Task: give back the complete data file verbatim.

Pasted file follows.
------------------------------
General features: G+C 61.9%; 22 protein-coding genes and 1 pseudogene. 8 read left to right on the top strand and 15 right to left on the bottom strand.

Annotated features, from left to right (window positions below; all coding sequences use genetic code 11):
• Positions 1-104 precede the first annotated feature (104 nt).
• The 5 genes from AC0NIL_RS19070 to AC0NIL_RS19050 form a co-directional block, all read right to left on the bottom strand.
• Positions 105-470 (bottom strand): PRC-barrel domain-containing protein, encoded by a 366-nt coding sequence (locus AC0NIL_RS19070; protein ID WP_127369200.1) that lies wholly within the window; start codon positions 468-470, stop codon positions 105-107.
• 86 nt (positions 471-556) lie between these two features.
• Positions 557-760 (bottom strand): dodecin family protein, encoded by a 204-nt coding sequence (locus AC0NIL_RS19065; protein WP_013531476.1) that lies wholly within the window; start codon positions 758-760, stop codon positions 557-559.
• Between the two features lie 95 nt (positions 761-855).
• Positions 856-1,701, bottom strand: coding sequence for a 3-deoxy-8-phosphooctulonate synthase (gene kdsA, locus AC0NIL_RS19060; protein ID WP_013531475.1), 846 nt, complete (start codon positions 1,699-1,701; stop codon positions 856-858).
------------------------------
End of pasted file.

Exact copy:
General features: G+C 61.9%; 22 protein-coding genes and 1 pseudogene. 8 read left to right on the top strand and 15 right to left on the bottom strand.

Annotated features, from left to right (window positions below; all coding sequences use genetic code 11):
• Positions 1-104 precede the first annotated feature (104 nt).
• The 5 genes from AC0NIL_RS19070 to AC0NIL_RS19050 form a co-directional block, all read right to left on the bottom strand.
• Positions 105-470 (bottom strand): PRC-barrel domain-containing protein, encoded by a 366-nt coding sequence (locus AC0NIL_RS19070; protein ID WP_127369200.1) that lies wholly within the window; start codon positions 468-470, stop codon positions 105-107.
• 86 nt (positions 471-556) lie between these two features.
• Positions 557-760 (bottom strand): dodecin family protein, encoded by a 204-nt coding sequence (locus AC0NIL_RS19065; protein WP_013531476.1) that lies wholly within the window; start codon positions 758-760, stop codon positions 557-559.
• Between the two features lie 95 nt (positions 761-855).
• Positions 856-1,701, bottom strand: coding sequence for a 3-deoxy-8-phosphooctulonate synthase (gene kdsA, locus AC0NIL_RS19060; protein ID WP_013531475.1), 846 nt, complete (start codon positions 1,699-1,701; stop codon positions 856-858).